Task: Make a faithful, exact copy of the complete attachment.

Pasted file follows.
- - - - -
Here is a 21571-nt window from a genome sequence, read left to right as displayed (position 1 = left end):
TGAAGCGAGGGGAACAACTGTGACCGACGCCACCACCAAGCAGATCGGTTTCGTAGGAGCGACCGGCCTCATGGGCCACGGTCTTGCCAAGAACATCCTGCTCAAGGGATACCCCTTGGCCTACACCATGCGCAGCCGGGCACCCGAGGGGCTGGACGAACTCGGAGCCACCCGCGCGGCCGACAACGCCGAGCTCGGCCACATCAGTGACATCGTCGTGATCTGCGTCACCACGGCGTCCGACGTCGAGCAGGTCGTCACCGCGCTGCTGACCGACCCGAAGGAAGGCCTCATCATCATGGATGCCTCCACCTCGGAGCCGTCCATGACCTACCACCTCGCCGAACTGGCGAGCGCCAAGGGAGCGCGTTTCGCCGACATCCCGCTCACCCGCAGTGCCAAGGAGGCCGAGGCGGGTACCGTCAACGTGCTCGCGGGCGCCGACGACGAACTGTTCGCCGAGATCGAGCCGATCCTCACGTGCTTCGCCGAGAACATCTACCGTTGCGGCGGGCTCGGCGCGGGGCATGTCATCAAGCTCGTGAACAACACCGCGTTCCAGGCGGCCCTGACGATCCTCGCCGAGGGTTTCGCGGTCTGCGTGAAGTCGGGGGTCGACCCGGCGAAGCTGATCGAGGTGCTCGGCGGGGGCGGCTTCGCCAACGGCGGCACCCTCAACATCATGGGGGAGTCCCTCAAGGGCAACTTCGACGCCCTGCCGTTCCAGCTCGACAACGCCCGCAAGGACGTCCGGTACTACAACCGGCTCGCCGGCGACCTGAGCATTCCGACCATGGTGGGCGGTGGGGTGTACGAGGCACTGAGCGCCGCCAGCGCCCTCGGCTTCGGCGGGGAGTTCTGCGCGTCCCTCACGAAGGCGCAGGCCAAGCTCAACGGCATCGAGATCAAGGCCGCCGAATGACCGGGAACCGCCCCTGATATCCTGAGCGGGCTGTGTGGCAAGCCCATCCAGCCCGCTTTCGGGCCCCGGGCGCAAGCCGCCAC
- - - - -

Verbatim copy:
Here is a 21571-nt window from a genome sequence, read left to right as displayed (position 1 = left end):
TGAAGCGAGGGGAACAACTGTGACCGACGCCACCACCAAGCAGATCGGTTTCGTAGGAGCGACCGGCCTCATGGGCCACGGTCTTGCCAAGAACATCCTGCTCAAGGGATACCCCTTGGCCTACACCATGCGCAGCCGGGCACCCGAGGGGCTGGACGAACTCGGAGCCACCCGCGCGGCCGACAACGCCGAGCTCGGCCACATCAGTGACATCGTCGTGATCTGCGTCACCACGGCGTCCGACGTCGAGCAGGTCGTCACCGCGCTGCTGACCGACCCGAAGGAAGGCCTCATCATCATGGATGCCTCCACCTCGGAGCCGTCCATGACCTACCACCTCGCCGAACTGGCGAGCGCCAAGGGAGCGCGTTTCGCCGACATCCCGCTCACCCGCAGTGCCAAGGAGGCCGAGGCGGGTACCGTCAACGTGCTCGCGGGCGCCGACGACGAACTGTTCGCCGAGATCGAGCCGATCCTCACGTGCTTCGCCGAGAACATCTACCGTTGCGGCGGGCTCGGCGCGGGGCATGTCATCAAGCTCGTGAACAACACCGCGTTCCAGGCGGCCCTGACGATCCTCGCCGAGGGTTTCGCGGTCTGCGTGAAGTCGGGGGTCGACCCGGCGAAGCTGATCGAGGTGCTCGGCGGGGGCGGCTTCGCCAACGGCGGCACCCTCAACATCATGGGGGAGTCCCTCAAGGGCAACTTCGACGCCCTGCCGTTCCAGCTCGACAACGCCCGCAAGGACGTCCGGTACTACAACCGGCTCGCCGGCGACCTGAGCATTCCGACCATGGTGGGCGGTGGGGTGTACGAGGCACTGAGCGCCGCCAGCGCCCTCGGCTTCGGCGGGGAGTTCTGCGCGTCCCTCACGAAGGCGCAGGCCAAGCTCAACGGCATCGAGATCAAGGCCGCCGAATGACCGGGAACCGCCCCTGATATCCTGAGCGGGCTGTGTGGCAAGCCCATCCAGCCCGCTTTCGGGCCCCGGGCGCAAGCCGCCAC